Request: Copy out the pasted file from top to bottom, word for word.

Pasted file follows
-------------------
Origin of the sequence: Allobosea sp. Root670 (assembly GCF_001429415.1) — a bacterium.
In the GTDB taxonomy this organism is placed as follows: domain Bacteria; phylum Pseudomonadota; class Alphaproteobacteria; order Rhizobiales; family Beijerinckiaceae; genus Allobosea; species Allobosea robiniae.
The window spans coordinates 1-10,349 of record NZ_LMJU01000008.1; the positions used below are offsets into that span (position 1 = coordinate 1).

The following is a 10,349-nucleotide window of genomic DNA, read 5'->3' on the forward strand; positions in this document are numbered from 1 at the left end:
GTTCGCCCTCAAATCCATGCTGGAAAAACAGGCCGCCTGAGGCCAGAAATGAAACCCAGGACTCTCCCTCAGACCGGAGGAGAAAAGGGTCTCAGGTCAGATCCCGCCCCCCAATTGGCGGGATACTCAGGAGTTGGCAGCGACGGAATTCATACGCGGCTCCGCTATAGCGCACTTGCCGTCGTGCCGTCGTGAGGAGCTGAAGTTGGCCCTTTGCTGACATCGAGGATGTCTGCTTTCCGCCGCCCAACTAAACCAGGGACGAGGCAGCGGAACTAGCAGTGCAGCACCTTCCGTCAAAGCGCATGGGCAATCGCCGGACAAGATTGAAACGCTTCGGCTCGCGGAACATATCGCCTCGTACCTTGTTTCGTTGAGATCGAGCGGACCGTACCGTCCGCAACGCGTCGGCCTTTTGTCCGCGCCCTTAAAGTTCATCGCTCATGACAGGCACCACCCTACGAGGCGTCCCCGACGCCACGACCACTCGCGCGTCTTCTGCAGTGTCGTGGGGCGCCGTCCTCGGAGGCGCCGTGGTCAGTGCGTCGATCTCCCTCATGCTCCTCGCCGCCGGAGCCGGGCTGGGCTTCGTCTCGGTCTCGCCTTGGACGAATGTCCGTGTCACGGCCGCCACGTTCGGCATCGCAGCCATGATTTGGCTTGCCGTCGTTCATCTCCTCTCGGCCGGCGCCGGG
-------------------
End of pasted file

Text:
Origin of the sequence: Allobosea sp. Root670 (assembly GCF_001429415.1) — a bacterium.
In the GTDB taxonomy this organism is placed as follows: domain Bacteria; phylum Pseudomonadota; class Alphaproteobacteria; order Rhizobiales; family Beijerinckiaceae; genus Allobosea; species Allobosea robiniae.
The window spans coordinates 1-10,349 of record NZ_LMJU01000008.1; the positions used below are offsets into that span (position 1 = coordinate 1).

The following is a 10,349-nucleotide window of genomic DNA, read 5'->3' on the forward strand; positions in this document are numbered from 1 at the left end:
GTTCGCCCTCAAATCCATGCTGGAAAAACAGGCCGCCTGAGGCCAGAAATGAAACCCAGGACTCTCCCTCAGACCGGAGGAGAAAAGGGTCTCAGGTCAGATCCCGCCCCCCAATTGGCGGGATACTCAGGAGTTGGCAGCGACGGAATTCATACGCGGCTCCGCTATAGCGCACTTGCCGTCGTGCCGTCGTGAGGAGCTGAAGTTGGCCCTTTGCTGACATCGAGGATGTCTGCTTTCCGCCGCCCAACTAAACCAGGGACGAGGCAGCGGAACTAGCAGTGCAGCACCTTCCGTCAAAGCGCATGGGCAATCGCCGGACAAGATTGAAACGCTTCGGCTCGCGGAACATATCGCCTCGTACCTTGTTTCGTTGAGATCGAGCGGACCGTACCGTCCGCAACGCGTCGGCCTTTTGTCCGCGCCCTTAAAGTTCATCGCTCATGACAGGCACCACCCTACGAGGCGTCCCCGACGCCACGACCACTCGCGCGTCTTCTGCAGTGTCGTGGGGCGCCGTCCTCGGAGGCGCCGTGGTCAGTGCGTCGATCTCCCTCATGCTCCTCGCCGCCGGAGCCGGGCTGGGCTTCGTCTCGGTCTCGCCTTGGACGAATGTCCGTGTCACGGCCGCCACGTTCGGCATCGCAGCCATGATTTGGCTTGCCGTCGTTCATCTCCTCTCGGCCGGCGCCGGG